The following contain recommendations related to the review of literature:

  • Describe existing studies relative to the study; when and where latest research studies were completed; and brief details related to design and results.
  • Include various theoretical positions relevant to bases for the hypotheses or research questions.
  • Establish a rationale or need for the study.
  • Paraphrase most of the literature review and quote sparingly.
  • In general, the literature review provides the depth of knowledge needed to fully understand the problem developed in Chapter I.
  • Finally, the literature review sets the stage for the introduction of the methodology in Chapter III. The design and methodology of the study is to flow logically from other studies in the literature. All items to be included in a survey or questionnaire must first be developed through existing literature.

Please consult dissertation writing sources at the bottom of this guide for additional resources.

Chapter 3 - Methodology

Chapter III should begin with an introduction which describes the content and organization of the chapter. This chapter is critical to future replication and should be the most thorough and precise of the dissertation. It is also important to mention that this chapter should be written in future tense, as you will be discussing what you intend to do for your study. You will change this chapter to past tense after the proposal.

(a) Research Design. First the research methodology or approach (e.g., experimental, quasi-experimental, correlational, casual-comparative, or survey) is described. The experimental or quasi-experimental design should be specified. The advantages and limitations of this design should be noted. A diagram of the design is very useful. The independent and dependent variables must be clearly described. Attention should be given to how all extraneous variables are to be controlled. Note that the research design and statistical design are not identical. This section should be limited to the research design. Threats to internal and external validity should be discussed.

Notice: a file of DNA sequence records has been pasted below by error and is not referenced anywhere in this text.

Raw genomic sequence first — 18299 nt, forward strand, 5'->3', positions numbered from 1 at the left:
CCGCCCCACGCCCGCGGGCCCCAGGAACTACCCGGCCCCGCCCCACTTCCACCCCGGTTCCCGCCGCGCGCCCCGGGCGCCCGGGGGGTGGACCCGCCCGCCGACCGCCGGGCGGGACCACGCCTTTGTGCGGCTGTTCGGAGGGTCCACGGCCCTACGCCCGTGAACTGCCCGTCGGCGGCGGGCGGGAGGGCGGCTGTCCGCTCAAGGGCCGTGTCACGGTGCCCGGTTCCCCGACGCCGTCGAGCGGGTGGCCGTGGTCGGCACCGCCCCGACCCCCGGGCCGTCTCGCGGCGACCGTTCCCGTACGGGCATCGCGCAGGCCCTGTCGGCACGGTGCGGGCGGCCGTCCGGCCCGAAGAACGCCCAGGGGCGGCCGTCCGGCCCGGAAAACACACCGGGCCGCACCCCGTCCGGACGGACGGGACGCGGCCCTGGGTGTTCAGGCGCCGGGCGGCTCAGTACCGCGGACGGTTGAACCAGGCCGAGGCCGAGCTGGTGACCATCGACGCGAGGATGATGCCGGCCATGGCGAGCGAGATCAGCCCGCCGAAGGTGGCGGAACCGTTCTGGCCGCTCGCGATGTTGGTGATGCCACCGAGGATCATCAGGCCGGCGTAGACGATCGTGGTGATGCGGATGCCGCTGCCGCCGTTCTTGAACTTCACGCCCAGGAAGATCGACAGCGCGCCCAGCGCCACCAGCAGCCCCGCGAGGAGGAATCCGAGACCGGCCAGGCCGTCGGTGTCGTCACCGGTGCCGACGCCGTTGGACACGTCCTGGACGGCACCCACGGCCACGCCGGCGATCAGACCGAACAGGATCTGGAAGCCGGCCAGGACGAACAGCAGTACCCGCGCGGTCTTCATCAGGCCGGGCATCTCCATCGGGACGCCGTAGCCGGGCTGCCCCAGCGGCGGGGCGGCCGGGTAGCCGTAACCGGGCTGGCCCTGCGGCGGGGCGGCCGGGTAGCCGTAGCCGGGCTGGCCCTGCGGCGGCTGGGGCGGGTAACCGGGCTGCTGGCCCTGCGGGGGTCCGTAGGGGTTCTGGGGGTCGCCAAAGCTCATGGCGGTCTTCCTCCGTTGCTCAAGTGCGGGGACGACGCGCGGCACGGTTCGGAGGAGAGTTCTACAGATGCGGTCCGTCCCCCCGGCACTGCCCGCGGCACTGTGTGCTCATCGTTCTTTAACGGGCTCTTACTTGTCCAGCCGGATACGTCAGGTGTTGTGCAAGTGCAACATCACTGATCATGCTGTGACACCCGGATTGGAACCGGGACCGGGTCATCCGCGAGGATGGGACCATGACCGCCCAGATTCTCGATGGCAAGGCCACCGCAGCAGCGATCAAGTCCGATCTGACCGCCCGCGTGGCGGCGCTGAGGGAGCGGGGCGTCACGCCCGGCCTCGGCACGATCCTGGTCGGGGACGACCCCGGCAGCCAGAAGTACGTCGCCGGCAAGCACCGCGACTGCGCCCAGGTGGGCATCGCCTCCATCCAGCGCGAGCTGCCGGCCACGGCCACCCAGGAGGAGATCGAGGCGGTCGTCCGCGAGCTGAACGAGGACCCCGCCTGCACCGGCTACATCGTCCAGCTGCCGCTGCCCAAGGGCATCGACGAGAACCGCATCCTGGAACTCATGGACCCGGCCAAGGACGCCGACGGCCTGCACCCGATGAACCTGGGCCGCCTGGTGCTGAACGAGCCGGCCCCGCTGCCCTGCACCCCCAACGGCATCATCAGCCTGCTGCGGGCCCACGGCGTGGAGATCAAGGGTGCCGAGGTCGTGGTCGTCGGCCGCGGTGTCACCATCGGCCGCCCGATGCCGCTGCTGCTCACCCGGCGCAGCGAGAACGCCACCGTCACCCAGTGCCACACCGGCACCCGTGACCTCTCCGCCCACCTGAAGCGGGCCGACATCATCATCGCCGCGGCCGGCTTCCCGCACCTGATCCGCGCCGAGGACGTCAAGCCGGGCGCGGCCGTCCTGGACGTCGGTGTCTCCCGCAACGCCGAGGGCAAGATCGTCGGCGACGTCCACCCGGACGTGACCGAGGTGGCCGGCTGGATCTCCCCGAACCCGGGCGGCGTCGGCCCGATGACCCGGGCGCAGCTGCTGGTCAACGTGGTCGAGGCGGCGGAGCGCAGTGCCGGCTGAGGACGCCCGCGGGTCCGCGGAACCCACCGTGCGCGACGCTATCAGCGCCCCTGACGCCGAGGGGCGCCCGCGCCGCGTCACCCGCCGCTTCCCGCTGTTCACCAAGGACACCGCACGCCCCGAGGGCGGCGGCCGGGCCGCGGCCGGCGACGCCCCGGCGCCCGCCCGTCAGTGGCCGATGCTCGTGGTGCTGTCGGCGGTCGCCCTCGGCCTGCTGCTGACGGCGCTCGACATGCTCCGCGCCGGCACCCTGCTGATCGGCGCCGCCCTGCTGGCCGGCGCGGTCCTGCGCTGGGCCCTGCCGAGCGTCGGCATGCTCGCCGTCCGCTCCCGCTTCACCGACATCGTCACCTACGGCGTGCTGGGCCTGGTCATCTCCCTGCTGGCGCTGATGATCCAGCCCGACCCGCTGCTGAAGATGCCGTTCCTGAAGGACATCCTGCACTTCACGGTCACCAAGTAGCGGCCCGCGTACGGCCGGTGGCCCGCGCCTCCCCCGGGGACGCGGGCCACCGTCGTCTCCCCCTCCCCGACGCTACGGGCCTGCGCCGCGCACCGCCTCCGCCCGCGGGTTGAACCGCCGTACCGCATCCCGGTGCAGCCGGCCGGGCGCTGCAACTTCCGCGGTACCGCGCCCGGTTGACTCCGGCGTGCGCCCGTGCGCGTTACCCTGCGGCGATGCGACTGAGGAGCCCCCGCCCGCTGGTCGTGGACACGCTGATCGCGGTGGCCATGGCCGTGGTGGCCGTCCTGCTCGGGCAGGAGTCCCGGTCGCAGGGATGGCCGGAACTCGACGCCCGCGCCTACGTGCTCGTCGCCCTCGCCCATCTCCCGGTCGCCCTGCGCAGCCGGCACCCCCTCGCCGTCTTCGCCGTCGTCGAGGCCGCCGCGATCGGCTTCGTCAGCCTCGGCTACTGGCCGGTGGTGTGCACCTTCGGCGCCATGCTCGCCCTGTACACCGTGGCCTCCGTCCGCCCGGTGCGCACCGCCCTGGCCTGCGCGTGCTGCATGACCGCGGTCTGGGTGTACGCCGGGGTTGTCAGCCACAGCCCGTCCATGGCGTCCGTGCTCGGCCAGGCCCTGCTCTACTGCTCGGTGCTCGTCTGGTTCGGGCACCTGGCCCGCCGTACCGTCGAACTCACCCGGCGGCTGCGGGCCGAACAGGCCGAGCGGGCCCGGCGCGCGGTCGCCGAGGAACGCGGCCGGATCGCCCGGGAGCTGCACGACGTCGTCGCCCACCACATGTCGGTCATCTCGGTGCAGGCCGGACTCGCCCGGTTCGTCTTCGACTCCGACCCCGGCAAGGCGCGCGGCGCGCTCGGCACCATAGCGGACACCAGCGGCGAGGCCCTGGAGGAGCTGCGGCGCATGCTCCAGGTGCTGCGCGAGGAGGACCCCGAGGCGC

(b) Participants. This section should include a demographic description of the participants used, including the number of subjects. The description of the subjects should include information on the sample and the population. Methods used to select subjects and solicit participation should be described. If parental consent is required, how it will be obtained should be explained. The type of institution with which the subjects are associated (if applicable) should be described.

(c) Instrumentation. This section includes a description of all instrumentation or tasks for which quantitative or qualitative data are obtained (e.g., tests, measures, observations, scales, questionnaires, interviews, focus groups, etc.) These instruments may be used as measures for the independent, dependent, or organismic variable(s).

The description of each instrument must include the following: a discussion of what the instrument is designed to measure, a description of the scales or subtests on the instrument, a discussion of how the items were derived, how the instrument is scored, the norms (if any) for the instrument, and the reliability and validity data concerning the instrument.

Depending upon the type of study, why this instrument was selected may need to be explained. If a pilot study was done to establish either or both the validity and reliability of the instrument, it should be described and the results given.

Any survey or questionnaire developed for specific use in the research must be justified. For example, categories or items included on a questionnaire should be based on the review of literature.

(d) Materials. This section includes a description of any materials used during the study, such as laboratory apparatus, tape recordings, and drawings. Usually these are materials used as part of the experimental treatment.